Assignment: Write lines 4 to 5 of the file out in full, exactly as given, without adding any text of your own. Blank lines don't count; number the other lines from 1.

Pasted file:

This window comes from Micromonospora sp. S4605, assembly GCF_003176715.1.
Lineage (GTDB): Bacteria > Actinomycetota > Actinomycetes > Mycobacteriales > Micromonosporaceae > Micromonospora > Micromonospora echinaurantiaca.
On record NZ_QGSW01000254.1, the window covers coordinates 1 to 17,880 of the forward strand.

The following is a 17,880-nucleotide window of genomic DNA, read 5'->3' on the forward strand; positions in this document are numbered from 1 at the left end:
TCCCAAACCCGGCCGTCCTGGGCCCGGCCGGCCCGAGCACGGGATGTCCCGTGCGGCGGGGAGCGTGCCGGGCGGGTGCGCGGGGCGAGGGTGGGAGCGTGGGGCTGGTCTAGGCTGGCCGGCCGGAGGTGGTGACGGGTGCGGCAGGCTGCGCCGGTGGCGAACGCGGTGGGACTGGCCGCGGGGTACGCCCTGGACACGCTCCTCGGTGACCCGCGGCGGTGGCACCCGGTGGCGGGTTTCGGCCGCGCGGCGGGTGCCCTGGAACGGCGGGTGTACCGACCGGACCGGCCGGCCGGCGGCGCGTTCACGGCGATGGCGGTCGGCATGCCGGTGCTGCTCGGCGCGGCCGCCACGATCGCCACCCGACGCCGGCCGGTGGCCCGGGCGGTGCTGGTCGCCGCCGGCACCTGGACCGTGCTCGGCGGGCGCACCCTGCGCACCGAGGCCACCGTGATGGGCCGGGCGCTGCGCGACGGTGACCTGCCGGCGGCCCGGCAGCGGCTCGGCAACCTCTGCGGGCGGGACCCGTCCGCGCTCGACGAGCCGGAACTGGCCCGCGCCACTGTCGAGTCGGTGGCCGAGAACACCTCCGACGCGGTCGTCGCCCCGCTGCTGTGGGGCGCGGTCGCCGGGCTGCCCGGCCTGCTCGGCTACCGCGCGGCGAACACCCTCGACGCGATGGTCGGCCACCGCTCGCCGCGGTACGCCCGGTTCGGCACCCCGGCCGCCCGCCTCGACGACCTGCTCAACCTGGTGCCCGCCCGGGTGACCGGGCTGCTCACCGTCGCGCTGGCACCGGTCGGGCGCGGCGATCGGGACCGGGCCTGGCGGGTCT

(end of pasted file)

The following is a 17,880-nucleotide window of genomic DNA, read 5'->3' on the forward strand; positions in this document are numbered from 1 at the left end:
TCCCAAACCCGGCCGTCCTGGGCCCGGCCGGCCCGAGCACGGGATGTCCCGTGCGGCGGGGAGCGTGCCGGGCGGGTGCGCGGGGCGAGGGTGGGAGCGTGGGGCTGGTCTAGGCTGGCCGGCCGGAGGTGGTGACGGGTGCGGCAGGCTGCGCCGGTGGCGAACGCGGTGGGACTGGCCGCGGGGTACGCCCTGGACACGCTCCTCGGTGACCCGCGGCGGTGGCACCCGGTGGCGGGTTTCGGCCGCGCGGCGGGTGCCCTGGAACGGCGGGTGTACCGACCGGACCGGCCGGCCGGCGGCGCGTTCACGGCGATGGCGGTCGGCATGCCGGTGCTGCTCGGCGCGGCCGCCACGATCGCCACCCGACGCCGGCCGGTGGCCCGGGCGGTGCTGGTCGCCGCCGGCACCTGGACCGTGCTCGGCGGGCGCACCCTGCGCACCGAGGCCACCGTGATGGGCCGGGCGCTGCGCGACGGTGACCTGCCGGCGGCCCGGCAGCGGCTCGGCAACCTCTGCGGGCGGGACCCGTCCGCGCTCGACGAGCCGGAACTGGCCCGCGCCACTGTCGAGTCGGTGGCCGAGAACACCTCCGACGCGGTCGTCGCCCCGCTGCTGTGGGGCGCGGTCGCCGGGCTGCCCGGCCTGCTCGGCTACCGCGCGGCGAACACCCTCGACGCGATGGTCGGCCACCGCTCGCCGCGGTACGCCCGGTTCGGCACCCCGGCCGCCCGCCTCGACGACCTGCTCAACCTGGTGCCCGCCCGGGTGACCGGGCTGCTCACCGTCGCGCTGGCACCGGTCGGGCGCGGCGATCGGGACCGGGCCTGGCGGGTCT